Two years ago, the Taliban recaptured Kabul, the Afghan capital, in a final offensive to take back the country after the awkward and humiliating withdrawal of U.S. military forces from the region. Ever since, the international community, including several Muslim-majority countries, has severely condemned the de facto fundamentalist government over its sweeping and abusive restrictions on women’s rights and free speech, as well as its torture, unlawful detention, and extrajudicial killings of political opponents and journalists. Was the failed Western intervention in Afghanistan worthwhile? How should the West and other democracies now handle an oppressive theocracy that actively curtails human rights? Will mere sanctions and diplomatic measures prevail over time?
This event is co-sponsored by the Free Speech Project (Georgetown University) and the Future of the Humanities Project (Georgetown University and Blackfriars Hall and Campion Hall, Oxford).
Photo courtesy of Flickr user ResoluteSupportMedia
Akbar Ahmed is the Ibn Khaldun Chair of Islamic Studies at American University and a global fellow of the Wilson Center. Highlights from his academic career include appointments as a nonresident senior fellow at the Brookings Institution and the first Distinguished Chair of Middle East and Islamic Studies at the U.S. Naval Academy. Ahmed dedicated more than three decades to the civil service of Pakistan.
Nipa Banerjee, senior fellow and adjunct professor at the University of Ottawa, served as a practitioner and policy analyst in international development for over 30 years. She worked in Canada’s embassy in Kabul, heading its aid program and tracking Canada’s reconstruction and stabilization interventions in Afghanistan. Banerjee’s research interests include foreign aid policies and reconstruction and development in post-conflict and conflict-affected countries, with a special focus on Afghanistan.
Dawn Chatty, emerita professor of anthropology and forced migration at the University of Oxford, is a social anthropologist whose ethnographic interests lie in the Middle East, particularly with nomadic pastoral tribes and young refugees. Her research interests include forced migration and development issues such as conservation-induced displacement, tribal resettlement, modern technology and social change, gender and development, and the impact of prolonged conflict on refugee young people.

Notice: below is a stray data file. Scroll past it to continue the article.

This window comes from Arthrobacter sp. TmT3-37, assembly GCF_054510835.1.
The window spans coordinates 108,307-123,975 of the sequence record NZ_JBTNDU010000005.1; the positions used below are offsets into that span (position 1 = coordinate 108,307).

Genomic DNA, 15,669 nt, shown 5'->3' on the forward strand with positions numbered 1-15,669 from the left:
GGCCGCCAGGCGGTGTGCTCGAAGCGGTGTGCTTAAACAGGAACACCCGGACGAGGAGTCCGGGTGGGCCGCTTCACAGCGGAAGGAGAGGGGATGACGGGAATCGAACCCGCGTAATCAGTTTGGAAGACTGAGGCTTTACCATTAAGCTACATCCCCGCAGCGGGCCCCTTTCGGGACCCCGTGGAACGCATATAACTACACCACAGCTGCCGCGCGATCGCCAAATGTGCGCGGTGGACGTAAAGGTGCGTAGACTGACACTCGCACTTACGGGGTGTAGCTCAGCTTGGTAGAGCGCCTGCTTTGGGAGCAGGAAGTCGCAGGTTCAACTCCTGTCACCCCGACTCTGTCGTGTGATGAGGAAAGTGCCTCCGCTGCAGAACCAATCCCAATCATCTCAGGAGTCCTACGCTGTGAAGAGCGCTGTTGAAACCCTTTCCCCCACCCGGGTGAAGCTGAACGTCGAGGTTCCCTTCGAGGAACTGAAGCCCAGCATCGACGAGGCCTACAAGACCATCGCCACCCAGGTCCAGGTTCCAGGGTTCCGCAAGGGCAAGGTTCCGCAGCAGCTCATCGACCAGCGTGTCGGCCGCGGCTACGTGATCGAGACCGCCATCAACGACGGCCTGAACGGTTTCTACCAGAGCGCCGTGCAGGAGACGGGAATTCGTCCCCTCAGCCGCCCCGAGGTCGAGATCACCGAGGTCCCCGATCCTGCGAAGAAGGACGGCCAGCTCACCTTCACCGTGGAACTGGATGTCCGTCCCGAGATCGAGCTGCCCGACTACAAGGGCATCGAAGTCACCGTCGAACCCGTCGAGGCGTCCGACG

Minlib Dallh is a research fellow for the Study of Love in Religion project at Regent’s Park College, Oxford. His research focuses on comparative mysticism in Islam and Christianity, with special interest in love-mysticism in Sufism and the contribution of women mystics in both faith traditions. In the Love in Religion project, he focuses on the mysticism of love in its medieval and modern forms. He is the author of A Sufi and a Friar: a Mystical Encounter of Two Men of God in the Abode of Islam (2017).
Michael Scott (moderator) is senior dean, fellow of Blackfriars Hall, Oxford, college adviser for postgraduate students, and a member of the Las Casas Institute. He also serves as senior adviser to the president of Georgetown University. Scott previously was the pro-vice-chancellor at De Montfort University and founding vice-chancellor of Wrexham Glyndwr University.
Sanford J. Ungar (moderator), president emeritus of Goucher College, is director of the Free Speech Project at Georgetown University, which documents challenges to free expression in American education, government, and civil society. Director of the Voice of America under President Bill Clinton, he was also dean of the American University School of Communication and is a former co-host of All Things Considered on NPR.